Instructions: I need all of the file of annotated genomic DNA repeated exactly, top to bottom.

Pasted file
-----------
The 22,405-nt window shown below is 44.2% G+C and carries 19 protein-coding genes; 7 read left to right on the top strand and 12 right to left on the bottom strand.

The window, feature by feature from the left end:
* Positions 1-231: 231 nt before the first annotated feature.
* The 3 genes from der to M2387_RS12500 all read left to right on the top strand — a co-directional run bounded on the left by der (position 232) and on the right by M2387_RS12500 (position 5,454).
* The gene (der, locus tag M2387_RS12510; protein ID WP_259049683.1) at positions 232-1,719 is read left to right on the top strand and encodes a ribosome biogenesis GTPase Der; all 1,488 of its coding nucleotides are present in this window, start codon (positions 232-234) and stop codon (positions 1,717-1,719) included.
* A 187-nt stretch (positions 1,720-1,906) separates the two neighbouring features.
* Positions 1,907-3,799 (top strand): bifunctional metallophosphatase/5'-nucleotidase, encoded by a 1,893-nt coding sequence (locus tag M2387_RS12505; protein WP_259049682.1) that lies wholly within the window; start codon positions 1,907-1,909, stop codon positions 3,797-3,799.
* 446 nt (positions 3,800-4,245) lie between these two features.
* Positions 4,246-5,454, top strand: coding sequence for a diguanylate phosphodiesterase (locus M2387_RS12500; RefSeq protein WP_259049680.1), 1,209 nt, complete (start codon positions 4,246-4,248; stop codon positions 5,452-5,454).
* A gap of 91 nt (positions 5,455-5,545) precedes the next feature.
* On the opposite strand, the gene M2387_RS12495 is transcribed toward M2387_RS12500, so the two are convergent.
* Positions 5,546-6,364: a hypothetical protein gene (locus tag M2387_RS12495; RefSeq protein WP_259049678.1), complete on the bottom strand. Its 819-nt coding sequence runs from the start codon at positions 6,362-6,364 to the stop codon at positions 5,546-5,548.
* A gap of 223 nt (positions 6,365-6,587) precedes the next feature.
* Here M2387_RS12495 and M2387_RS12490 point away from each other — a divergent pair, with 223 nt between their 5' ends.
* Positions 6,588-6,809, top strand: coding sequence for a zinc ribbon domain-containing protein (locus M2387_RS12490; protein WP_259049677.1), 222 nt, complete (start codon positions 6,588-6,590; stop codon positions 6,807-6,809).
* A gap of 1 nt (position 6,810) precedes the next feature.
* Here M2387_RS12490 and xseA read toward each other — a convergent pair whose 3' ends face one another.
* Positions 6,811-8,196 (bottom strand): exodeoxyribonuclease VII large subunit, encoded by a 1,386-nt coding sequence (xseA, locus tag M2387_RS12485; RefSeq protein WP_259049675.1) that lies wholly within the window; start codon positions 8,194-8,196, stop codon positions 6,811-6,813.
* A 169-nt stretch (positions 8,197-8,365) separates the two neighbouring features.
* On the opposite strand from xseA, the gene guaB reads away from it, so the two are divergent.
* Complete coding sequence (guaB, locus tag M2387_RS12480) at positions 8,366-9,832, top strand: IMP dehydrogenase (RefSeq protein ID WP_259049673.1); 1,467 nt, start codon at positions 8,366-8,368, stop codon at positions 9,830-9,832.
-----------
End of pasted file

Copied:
The 22,405-nt window shown below is 44.2% G+C and carries 19 protein-coding genes; 7 read left to right on the top strand and 12 right to left on the bottom strand.

The window, feature by feature from the left end:
* Positions 1-231: 231 nt before the first annotated feature.
* The 3 genes from der to M2387_RS12500 all read left to right on the top strand — a co-directional run bounded on the left by der (position 232) and on the right by M2387_RS12500 (position 5,454).
* The gene (der, locus tag M2387_RS12510; protein ID WP_259049683.1) at positions 232-1,719 is read left to right on the top strand and encodes a ribosome biogenesis GTPase Der; all 1,488 of its coding nucleotides are present in this window, start codon (positions 232-234) and stop codon (positions 1,717-1,719) included.
* A 187-nt stretch (positions 1,720-1,906) separates the two neighbouring features.
* Positions 1,907-3,799 (top strand): bifunctional metallophosphatase/5'-nucleotidase, encoded by a 1,893-nt coding sequence (locus tag M2387_RS12505; protein WP_259049682.1) that lies wholly within the window; start codon positions 1,907-1,909, stop codon positions 3,797-3,799.
* 446 nt (positions 3,800-4,245) lie between these two features.
* Positions 4,246-5,454, top strand: coding sequence for a diguanylate phosphodiesterase (locus M2387_RS12500; RefSeq protein WP_259049680.1), 1,209 nt, complete (start codon positions 4,246-4,248; stop codon positions 5,452-5,454).
* A gap of 91 nt (positions 5,455-5,545) precedes the next feature.
* On the opposite strand, the gene M2387_RS12495 is transcribed toward M2387_RS12500, so the two are convergent.
* Positions 5,546-6,364: a hypothetical protein gene (locus tag M2387_RS12495; RefSeq protein WP_259049678.1), complete on the bottom strand. Its 819-nt coding sequence runs from the start codon at positions 6,362-6,364 to the stop codon at positions 5,546-5,548.
* A gap of 223 nt (positions 6,365-6,587) precedes the next feature.
* Here M2387_RS12495 and M2387_RS12490 point away from each other — a divergent pair, with 223 nt between their 5' ends.
* Positions 6,588-6,809, top strand: coding sequence for a zinc ribbon domain-containing protein (locus M2387_RS12490; protein WP_259049677.1), 222 nt, complete (start codon positions 6,588-6,590; stop codon positions 6,807-6,809).
* A gap of 1 nt (position 6,810) precedes the next feature.
* Here M2387_RS12490 and xseA read toward each other — a convergent pair whose 3' ends face one another.
* Positions 6,811-8,196 (bottom strand): exodeoxyribonuclease VII large subunit, encoded by a 1,386-nt coding sequence (xseA, locus tag M2387_RS12485; RefSeq protein WP_259049675.1) that lies wholly within the window; start codon positions 8,194-8,196, stop codon positions 6,811-6,813.
* A 169-nt stretch (positions 8,197-8,365) separates the two neighbouring features.
* On the opposite strand from xseA, the gene guaB reads away from it, so the two are divergent.
* Complete coding sequence (guaB, locus tag M2387_RS12480) at positions 8,366-9,832, top strand: IMP dehydrogenase (RefSeq protein ID WP_259049673.1); 1,467 nt, start codon at positions 8,366-8,368, stop codon at positions 9,830-9,832.